One advantage of tarpitting at the IP level is that regular TCP connections handled by an MTA are stateful. That is, although the MTA doesn't use much CPU while it sleeps, it still uses the amount of memory required to hold the state of each connection. On the opposite, LaBrea-style tarpitting is stateless, thus gaining the advantage of a reduced cost against the spammer's box. However, it has to be noted that making use of botnets, spammers can externalize most of their computer-resource costs.


It is known that a tarpitted connection may generate a significant amount of traffic towards the receiver, because the sender considers the connection as established and tries to send (and then retransmit) actual data. In practice, given current average computer botnet size, a more reasonable solution will be to drop suspicious traffic completely, without tarpitting. This way, only TCP SYN segments will be retransmitted, not the whole HTTP or HTTPS requests.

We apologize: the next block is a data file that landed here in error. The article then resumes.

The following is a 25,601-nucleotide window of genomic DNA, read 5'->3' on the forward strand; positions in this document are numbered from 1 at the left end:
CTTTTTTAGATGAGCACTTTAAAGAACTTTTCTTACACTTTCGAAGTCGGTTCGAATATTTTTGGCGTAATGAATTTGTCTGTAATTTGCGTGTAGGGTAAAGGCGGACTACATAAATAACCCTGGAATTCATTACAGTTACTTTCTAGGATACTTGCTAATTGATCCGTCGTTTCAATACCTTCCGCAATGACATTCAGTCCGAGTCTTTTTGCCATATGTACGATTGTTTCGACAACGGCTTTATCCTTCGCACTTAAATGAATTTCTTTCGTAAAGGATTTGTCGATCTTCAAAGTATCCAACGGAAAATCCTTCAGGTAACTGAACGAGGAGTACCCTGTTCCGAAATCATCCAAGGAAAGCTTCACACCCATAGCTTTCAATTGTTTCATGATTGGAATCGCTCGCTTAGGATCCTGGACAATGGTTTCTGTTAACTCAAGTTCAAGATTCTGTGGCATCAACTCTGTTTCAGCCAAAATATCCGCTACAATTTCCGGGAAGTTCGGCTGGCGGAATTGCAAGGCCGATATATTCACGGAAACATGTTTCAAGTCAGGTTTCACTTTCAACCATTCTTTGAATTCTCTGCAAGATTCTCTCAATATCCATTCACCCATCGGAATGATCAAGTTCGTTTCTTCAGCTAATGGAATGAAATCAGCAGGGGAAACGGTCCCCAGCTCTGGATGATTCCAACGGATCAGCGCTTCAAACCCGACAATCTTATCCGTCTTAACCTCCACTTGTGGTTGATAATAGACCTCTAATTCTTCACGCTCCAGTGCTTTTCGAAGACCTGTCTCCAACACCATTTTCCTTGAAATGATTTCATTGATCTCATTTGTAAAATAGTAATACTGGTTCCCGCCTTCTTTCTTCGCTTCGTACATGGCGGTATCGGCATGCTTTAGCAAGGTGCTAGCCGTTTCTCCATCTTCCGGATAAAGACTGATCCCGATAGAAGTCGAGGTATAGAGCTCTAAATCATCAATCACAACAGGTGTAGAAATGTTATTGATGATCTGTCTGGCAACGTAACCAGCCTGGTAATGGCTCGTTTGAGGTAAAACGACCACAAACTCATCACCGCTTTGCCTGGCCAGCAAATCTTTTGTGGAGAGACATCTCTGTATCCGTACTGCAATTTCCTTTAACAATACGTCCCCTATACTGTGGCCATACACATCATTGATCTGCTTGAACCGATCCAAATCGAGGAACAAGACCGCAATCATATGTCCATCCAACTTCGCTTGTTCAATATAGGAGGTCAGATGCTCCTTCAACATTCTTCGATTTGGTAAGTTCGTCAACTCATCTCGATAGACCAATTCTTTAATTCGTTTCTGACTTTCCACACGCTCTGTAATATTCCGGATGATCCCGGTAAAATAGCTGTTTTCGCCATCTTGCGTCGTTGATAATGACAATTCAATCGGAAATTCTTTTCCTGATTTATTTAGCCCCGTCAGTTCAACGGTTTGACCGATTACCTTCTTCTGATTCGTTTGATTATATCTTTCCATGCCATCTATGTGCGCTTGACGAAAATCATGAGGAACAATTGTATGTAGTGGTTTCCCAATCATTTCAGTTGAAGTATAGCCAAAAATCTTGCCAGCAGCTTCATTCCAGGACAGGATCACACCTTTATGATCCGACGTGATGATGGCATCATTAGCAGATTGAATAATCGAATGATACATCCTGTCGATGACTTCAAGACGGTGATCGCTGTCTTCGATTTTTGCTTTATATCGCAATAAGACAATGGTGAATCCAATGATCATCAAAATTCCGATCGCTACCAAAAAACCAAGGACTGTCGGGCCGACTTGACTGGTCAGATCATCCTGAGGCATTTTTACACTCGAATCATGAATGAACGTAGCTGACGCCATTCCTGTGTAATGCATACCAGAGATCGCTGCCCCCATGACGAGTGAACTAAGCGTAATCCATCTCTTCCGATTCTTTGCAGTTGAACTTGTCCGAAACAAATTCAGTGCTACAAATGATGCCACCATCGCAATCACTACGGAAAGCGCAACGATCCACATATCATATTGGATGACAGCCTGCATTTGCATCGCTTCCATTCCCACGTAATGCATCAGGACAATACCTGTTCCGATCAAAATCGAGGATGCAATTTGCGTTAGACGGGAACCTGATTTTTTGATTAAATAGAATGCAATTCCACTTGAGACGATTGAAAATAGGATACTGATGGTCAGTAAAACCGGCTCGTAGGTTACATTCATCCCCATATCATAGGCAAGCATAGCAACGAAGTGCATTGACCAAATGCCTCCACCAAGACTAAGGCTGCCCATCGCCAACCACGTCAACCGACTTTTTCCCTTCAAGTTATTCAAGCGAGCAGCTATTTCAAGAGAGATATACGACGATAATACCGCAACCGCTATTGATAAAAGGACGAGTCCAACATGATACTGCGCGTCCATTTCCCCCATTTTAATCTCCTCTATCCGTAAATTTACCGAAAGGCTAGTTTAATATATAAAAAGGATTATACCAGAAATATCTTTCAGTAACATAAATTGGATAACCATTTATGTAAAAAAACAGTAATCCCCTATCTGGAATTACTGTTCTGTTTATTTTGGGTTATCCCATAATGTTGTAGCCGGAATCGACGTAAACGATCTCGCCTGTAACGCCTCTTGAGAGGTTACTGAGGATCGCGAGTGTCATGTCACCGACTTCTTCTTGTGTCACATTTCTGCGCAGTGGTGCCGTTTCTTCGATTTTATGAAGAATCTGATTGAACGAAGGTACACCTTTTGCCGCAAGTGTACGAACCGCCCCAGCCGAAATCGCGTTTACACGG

Commercial implementations of tar-pitting[edit]

As well as MS Exchange, there have been two other successful commercial implementations of the tar pit idea. The first was developed by TurnTide, a Philadelphia-based startup company, which was acquired by Symantec in 2004 for $28 million in cash.[5] The TurnTide Anti Spam Router contains a modified Linux kernel which allows it to play various tricks with TCP traffic, such as varying the TCP window size. By grouping various email senders into different traffic classes and limiting the bandwidth for each class, the amount of abusive traffic is reduced - particularly when the abusive traffic is coming from single sources which are easily identified by their high traffic volume.

After the Symantec acquisition, a Canadian startup company called MailChannels released their "Traffic Control" software, which uses a slightly different approach to achieve similar results. Traffic Control is a semi-realtime SMTP proxy. Unlike the TurnTide appliance, which applies traffic shaping at the network layer, Traffic Control applies traffic shaping to individual senders at the application layer. This approach results in a somewhat more effective handling of spam traffic originating from botnets because it allows the software to slow traffic from individual spam zombies, rather than requiring zombie traffic to be aggregated into a class.

See also[edit]


This article is based on material taken from the Free On-line Dictionary of Computing prior to 1 November 2008 and incorporated under the "relicensing" terms of the GFDL, version 1.3 or later.